Although our Anabaptist peace position calls us to speak against the evils of war and to work as peacemakers, we live in a country that has participated in many major world conflicts. Each November 11, Canada commemorates these battles and remembers the soldiers who fought. Is it right for Christians to participate in Remembrance Day traditions, such as wearing a poppy to memorialize the dead? Click here for another perspective.
Remembrance Day is always filled with mixed emotions for me. As a high school history teacher, I look forward to the opportunity to explain the significance of this day to my students. I tell them numerous stories of courage, sacrifice, honour, and duty displayed by our veterans. It’s also a day I dread because we’re reminded of the horrors of war as well as the many examples of horrendous cruelty and suffering human beings are capable of inflicting on one another.
In March, I took about 40 grade 11 and 12 students to France, Belgium, and Holland for a 10-day tour of Canada’s battlefields. I know that they’ll never observe Remembrance Day in the same way again.
Learning about the disastrous raid on Dieppe is disturbing, whether reading the details in a textbook or watching a documentary. It’s quite another thing to recall the raid from an actual German bunker or from the stone-filled beaches below the cliffs, where hundreds of Canadians were brutally gunned down before most of them even knew what was going on. As my students imagined the fear and trepidation of those youthful soldiers, I achieved a far greater teachable moment than anything I could contrive in a classroom.
But nothing was more poignant than walking through the immaculate cemeteries for the war dead. As a father, I can’t imagine the emotional trauma of seeing my son march off to war. To walk by a grave of an unknown soldier and read the words “Known only to God” brought tears to our eyes. Two students cried as they stood in front of one of the stones. When I asked what was particularly moving about this grave marker, one of them replied, “He’s the same age as my brother.”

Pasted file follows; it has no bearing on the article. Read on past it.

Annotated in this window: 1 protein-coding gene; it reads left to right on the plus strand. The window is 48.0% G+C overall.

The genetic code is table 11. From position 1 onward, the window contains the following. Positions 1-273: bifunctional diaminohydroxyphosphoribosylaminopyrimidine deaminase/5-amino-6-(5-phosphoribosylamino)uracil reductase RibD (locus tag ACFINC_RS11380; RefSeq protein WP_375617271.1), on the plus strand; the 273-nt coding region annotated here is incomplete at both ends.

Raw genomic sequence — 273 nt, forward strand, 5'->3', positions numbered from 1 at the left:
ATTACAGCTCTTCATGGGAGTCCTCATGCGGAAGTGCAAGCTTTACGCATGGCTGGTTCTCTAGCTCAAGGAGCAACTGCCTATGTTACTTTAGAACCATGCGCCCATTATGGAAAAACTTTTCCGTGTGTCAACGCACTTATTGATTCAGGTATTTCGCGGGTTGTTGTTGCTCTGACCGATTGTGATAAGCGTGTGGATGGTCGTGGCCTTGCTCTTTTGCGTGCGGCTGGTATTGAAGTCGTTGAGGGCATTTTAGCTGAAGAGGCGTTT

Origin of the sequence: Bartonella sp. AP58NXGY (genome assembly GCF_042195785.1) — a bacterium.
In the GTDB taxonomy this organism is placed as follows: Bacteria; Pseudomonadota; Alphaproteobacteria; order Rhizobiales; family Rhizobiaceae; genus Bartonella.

Much ink has been spilled about the failures, miscalculations, and in some cases, questionable motivations behind the Dieppe raid. However, reading the tributes to Canadians sprinkled throughout the town for the attempted, and then ultimately successful, liberation of Dieppe, we felt humbled and proud of the sacrifices made by our servicemen.
We assembled for evening devotions after touring Dieppe and talked about what we had seen, heard, and read. One student commented that while she had loved Paris (the shopping, the Eiffel Tower, the Louvre, the palaces), it seemed the focus was all about individual and personal glory. Many palaces, museums, and monuments reflected the ego of the Sun King. Napoleon’s tomb was all about his conquests for personal glory and power.
But Dieppe was all about the other. It was about doing something for fellow human beings. I knew then that my students had understood.
The poppy honours those who made the ultimate sacrifice – who gave up their lives to earn freedom for others. Not for family, nor for friends, but for others who share our humanity.
My students came away from the trip convicted that war is something we should never seek, aspire to, or glory in. But they were also convinced that it’s good to honour those who considered others before themselves.
One Canadian war memorial in France is inscribed with a simple but profound remark: “Courage is knowing what lies ahead, but going on anyway.” Remembrance Day is a time to honour that courage displayed by veterans in the past and by our servicemen and women today. And for that I proudly wear a poppy.
Harvey Goossen teaches history and world issues at Woodland Christian High School in Kitchener, Ont. and is a member of Kitchener MB Church.